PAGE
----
So entrenched is the dominance of Prime Minister Benjamin Netanyahuin Israeli politics that he can afford to use the parliamentaryprocess for political theater that's the lesson ofIsrael's on-again, off-again election. On Sunday, Netanyahucalled a surprise poll for September 4. But just as quickly,Netanyahu on Monday night canceled the election after a"dramatic" late night meeting with the leader of theopposition Kadima party, Shaul Mofaz. Instead of going to theelectorate, the two sides agreed to form a "unitygovernment" for the remainder of Netanyahu's term,which ends in October 2013. The "drama" appearsentirely staged: Kadima seems to be something of a spent force inIsraeli politics, having recently ousted its leader, former foreignminister Tzipi Livni, and having no clear platform, polls showed itwas likely to lose two-thirds of its current bloc of seats in theKnesset. |
In other words, it represented no significant challenge toNetanyahu. But if the Prime Minister was looking to create theimpression that Israel is shaping up to attack Iran then, creatinga "unity government", as Israel has often done in timeof national security crisis, might underscore his message. Netanyahu was favored to win the September 4 election so muchso that many pundits had sought geopolitical rather than domesticexplanations for his decision, seeing it as an attempt to preemptany pressure on Israel from a potential second-term PresidentBarack Obama, or even to consolidate his home front ahead of afateful decision to bomb Iran. Of course, Mofaz, a former chiefof staff of the Israeli military, has lately publicly challengedNetanyahu's rhetoric on Iran, warning that an early attack onits nuclear facilities would be "disastrous." Hispresence could therefore also arguably strengthen the voices inIsrael's cabinet urging restraint on Iran. And the presencein his coalition of Kadima, which remains the largest party in thecurrent Knesset, also strengthens Netanyahu's hand againstsmaller factions such as Foreign Minister Avigdor Lieberman'sYisrael Beiteinu party being able to impose their own agendas.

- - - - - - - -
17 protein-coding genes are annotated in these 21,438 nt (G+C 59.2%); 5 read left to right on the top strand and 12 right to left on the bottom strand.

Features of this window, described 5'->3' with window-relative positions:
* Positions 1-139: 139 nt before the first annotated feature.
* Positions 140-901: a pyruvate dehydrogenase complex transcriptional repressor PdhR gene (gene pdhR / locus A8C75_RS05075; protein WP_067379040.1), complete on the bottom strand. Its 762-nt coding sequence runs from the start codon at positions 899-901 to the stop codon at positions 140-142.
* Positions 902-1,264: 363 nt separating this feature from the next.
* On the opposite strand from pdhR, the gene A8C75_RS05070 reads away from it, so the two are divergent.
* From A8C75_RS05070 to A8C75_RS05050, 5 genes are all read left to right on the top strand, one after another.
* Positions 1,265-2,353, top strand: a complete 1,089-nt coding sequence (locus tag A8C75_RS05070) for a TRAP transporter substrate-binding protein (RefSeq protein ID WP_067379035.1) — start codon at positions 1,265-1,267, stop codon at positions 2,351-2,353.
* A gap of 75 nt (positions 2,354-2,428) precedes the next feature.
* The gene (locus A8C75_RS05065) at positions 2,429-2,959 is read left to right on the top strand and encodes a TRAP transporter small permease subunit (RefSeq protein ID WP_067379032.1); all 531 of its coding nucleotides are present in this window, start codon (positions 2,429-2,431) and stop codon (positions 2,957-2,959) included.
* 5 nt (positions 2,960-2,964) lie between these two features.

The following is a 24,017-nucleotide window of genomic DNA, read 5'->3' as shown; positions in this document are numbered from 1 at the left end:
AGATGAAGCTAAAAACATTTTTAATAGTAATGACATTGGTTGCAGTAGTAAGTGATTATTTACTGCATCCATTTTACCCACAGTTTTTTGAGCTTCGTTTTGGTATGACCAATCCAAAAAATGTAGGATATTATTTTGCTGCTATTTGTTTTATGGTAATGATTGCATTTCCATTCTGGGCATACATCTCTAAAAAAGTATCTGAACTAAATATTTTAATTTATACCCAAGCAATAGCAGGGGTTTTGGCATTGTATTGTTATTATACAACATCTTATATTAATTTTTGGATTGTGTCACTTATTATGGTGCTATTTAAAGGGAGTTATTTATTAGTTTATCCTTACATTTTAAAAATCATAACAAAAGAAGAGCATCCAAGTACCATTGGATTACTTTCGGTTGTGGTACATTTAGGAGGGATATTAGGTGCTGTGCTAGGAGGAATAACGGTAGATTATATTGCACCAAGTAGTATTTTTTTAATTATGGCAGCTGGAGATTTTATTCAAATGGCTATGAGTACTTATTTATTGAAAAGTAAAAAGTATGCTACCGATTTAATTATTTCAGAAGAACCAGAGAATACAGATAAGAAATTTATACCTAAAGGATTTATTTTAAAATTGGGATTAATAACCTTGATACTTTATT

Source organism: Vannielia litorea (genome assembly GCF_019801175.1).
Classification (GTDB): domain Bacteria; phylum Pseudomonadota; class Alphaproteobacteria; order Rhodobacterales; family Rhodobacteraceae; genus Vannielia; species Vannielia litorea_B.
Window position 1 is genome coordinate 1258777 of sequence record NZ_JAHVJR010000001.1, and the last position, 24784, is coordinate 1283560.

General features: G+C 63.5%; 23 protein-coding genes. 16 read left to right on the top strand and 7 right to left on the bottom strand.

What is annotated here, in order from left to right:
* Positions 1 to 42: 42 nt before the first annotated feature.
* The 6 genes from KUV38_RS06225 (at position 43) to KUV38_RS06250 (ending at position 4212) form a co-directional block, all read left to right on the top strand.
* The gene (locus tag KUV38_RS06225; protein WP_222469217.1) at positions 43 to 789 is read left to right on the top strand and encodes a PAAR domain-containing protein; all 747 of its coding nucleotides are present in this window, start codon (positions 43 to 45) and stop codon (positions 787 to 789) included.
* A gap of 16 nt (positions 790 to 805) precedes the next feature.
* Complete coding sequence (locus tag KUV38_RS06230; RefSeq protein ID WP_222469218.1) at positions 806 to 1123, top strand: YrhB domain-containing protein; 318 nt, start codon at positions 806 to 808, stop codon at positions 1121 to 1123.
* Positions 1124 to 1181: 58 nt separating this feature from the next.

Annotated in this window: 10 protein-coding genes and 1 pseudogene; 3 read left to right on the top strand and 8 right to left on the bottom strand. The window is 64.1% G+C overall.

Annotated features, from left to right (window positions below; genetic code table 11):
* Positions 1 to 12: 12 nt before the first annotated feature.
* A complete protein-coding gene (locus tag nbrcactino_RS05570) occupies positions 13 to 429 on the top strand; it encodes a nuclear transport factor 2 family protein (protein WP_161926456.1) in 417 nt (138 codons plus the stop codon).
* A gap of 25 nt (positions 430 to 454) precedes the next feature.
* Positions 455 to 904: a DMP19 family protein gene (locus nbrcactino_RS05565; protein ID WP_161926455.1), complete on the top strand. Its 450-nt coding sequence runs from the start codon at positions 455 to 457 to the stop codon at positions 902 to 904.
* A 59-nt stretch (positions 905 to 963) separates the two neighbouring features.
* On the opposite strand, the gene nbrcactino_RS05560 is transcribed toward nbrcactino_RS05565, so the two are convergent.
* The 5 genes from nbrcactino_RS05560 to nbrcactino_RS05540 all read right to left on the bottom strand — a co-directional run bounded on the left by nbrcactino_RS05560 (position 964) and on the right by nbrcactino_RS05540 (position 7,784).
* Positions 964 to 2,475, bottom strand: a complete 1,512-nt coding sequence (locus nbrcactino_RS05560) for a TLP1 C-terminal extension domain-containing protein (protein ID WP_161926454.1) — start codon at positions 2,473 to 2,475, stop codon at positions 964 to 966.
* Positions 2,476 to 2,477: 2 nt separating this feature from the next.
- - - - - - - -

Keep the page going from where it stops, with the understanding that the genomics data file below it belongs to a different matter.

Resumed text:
( MORE: Netanyahu Calls for Elections, But Will It Change How Israel IsGoverned? ) Whatever Netanyahu's reasoning, though, his political teaseis a reminder of his freedom of maneuver, given his currentdominance of the Israeli political spectrum. Polls taken over thepast week showed that Netanyahu would likely to cement hispolitical control in any new election, and entrench the hawkishpolitical stability that has taken root in Israel over the pastdecade. Securing reelection would make Netanyahu only the secondIsraeli Prime Minister in two decades to win successive elections.(The first was Ariel Sharon.) Moreover his key challengers, who lagfar behind in the polls, were not planning to campaign on Iran andthe Palestinians the two questions on which Netanyahu hasclashed with the Obama Administration. Israeli politicians oncerisked being voted out of office (as Yitzhak Shamir was in 1992,like Netanyahu himself in 1999) if they were perceived to havejeopardized Israel's relationship with the White House.Netanyahu in his second term of office has shifted theparadigm. "Bibi Netanyahu is willing and able to playpolitics in Obama's backyard, talking directly to the American political class, in a way that has pressured theAdministration to change its posture," says Daniel Levy,former Israeli peace negotiator now with the New America Foundationin Washington.